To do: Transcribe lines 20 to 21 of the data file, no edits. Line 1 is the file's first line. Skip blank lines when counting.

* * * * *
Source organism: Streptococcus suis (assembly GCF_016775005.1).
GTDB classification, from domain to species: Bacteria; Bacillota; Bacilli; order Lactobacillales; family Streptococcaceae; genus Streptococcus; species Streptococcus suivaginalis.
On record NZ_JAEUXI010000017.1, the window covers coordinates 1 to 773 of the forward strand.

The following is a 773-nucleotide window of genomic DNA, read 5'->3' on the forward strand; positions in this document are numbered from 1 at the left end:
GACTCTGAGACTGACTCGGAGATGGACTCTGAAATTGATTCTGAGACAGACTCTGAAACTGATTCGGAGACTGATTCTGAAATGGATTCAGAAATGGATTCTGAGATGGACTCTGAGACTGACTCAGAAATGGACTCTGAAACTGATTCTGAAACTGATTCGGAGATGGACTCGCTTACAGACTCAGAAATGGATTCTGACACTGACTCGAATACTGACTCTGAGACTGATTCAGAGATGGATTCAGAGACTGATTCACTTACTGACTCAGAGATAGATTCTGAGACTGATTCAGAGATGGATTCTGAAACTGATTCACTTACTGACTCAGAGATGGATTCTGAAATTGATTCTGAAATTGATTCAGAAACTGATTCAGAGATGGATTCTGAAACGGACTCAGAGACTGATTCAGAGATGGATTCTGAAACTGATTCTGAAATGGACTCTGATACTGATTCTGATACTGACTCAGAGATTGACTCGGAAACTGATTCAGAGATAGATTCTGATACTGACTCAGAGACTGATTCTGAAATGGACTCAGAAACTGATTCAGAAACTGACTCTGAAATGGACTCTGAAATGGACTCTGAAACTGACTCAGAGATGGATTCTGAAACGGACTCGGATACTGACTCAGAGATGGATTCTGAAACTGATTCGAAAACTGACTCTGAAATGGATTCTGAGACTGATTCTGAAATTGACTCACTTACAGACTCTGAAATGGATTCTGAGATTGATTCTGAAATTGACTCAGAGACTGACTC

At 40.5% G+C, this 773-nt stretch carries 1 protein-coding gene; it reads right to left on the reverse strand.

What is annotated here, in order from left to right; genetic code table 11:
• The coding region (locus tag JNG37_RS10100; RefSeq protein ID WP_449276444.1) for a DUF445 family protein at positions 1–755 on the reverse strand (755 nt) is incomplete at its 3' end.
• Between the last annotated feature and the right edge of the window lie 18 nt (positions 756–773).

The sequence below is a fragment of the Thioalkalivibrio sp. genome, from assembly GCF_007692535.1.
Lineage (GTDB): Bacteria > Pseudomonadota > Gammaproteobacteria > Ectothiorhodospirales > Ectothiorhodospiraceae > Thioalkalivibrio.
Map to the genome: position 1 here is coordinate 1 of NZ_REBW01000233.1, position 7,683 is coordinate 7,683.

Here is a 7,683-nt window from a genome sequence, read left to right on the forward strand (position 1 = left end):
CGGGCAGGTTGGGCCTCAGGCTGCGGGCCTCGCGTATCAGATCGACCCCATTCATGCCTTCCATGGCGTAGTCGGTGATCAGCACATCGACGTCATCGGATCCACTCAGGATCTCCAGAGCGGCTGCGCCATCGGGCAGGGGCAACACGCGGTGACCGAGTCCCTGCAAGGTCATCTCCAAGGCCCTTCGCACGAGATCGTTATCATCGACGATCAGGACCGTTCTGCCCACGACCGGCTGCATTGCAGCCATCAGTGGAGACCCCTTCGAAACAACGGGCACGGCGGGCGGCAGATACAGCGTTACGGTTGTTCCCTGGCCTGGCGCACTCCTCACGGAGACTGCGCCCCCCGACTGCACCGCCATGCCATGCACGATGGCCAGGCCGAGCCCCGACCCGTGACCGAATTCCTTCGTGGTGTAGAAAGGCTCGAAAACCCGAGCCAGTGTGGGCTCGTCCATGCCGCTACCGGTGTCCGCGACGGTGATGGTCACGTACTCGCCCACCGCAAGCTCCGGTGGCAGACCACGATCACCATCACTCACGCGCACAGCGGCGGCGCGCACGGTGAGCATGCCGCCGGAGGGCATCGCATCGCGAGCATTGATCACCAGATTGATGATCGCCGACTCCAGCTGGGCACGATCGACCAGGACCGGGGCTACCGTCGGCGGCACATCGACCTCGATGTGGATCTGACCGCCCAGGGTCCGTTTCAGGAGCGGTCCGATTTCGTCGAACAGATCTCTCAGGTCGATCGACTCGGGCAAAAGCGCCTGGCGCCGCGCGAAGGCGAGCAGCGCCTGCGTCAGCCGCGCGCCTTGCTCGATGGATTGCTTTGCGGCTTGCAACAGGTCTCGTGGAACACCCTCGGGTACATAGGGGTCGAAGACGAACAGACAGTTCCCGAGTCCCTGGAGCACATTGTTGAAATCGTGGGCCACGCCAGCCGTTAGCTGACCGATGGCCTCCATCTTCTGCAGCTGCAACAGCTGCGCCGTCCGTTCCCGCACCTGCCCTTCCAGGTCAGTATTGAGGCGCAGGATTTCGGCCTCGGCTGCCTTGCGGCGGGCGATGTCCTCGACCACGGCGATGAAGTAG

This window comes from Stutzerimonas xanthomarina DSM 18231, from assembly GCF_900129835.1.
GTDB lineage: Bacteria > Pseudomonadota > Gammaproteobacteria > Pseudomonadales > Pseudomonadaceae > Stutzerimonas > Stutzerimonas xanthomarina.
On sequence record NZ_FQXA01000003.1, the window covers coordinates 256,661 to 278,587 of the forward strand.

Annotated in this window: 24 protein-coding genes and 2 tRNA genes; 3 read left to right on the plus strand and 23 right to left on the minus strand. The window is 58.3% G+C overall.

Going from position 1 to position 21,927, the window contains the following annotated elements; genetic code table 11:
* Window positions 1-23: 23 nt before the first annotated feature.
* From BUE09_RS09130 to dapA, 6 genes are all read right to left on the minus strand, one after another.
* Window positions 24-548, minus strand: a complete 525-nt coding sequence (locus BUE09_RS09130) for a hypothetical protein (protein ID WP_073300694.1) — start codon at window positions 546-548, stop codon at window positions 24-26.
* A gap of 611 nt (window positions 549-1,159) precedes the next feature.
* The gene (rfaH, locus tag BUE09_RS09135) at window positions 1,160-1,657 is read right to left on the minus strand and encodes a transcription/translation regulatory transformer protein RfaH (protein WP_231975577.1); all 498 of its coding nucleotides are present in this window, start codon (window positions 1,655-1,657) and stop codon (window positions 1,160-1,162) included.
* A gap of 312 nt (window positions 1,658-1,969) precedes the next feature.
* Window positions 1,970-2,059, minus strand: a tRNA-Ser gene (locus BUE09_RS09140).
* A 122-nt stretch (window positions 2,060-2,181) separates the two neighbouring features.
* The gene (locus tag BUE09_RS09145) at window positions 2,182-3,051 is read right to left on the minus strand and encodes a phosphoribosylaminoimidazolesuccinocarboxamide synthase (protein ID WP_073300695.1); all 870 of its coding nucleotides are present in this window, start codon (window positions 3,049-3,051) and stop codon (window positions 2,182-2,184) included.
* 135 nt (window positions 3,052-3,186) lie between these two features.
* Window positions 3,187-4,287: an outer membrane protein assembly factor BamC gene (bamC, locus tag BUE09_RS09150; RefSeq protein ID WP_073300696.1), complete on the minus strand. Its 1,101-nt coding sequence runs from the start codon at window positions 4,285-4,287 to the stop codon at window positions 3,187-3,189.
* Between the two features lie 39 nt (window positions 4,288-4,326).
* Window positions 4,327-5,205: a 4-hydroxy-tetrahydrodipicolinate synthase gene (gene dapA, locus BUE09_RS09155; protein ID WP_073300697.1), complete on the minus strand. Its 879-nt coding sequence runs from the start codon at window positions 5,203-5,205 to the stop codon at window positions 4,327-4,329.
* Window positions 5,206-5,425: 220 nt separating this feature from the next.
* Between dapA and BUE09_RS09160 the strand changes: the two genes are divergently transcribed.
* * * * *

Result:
* Window positions 1-23: 23 nt before the first annotated feature.
* From BUE09_RS09130 to dapA, 6 genes are all read right to left on the minus strand, one after another.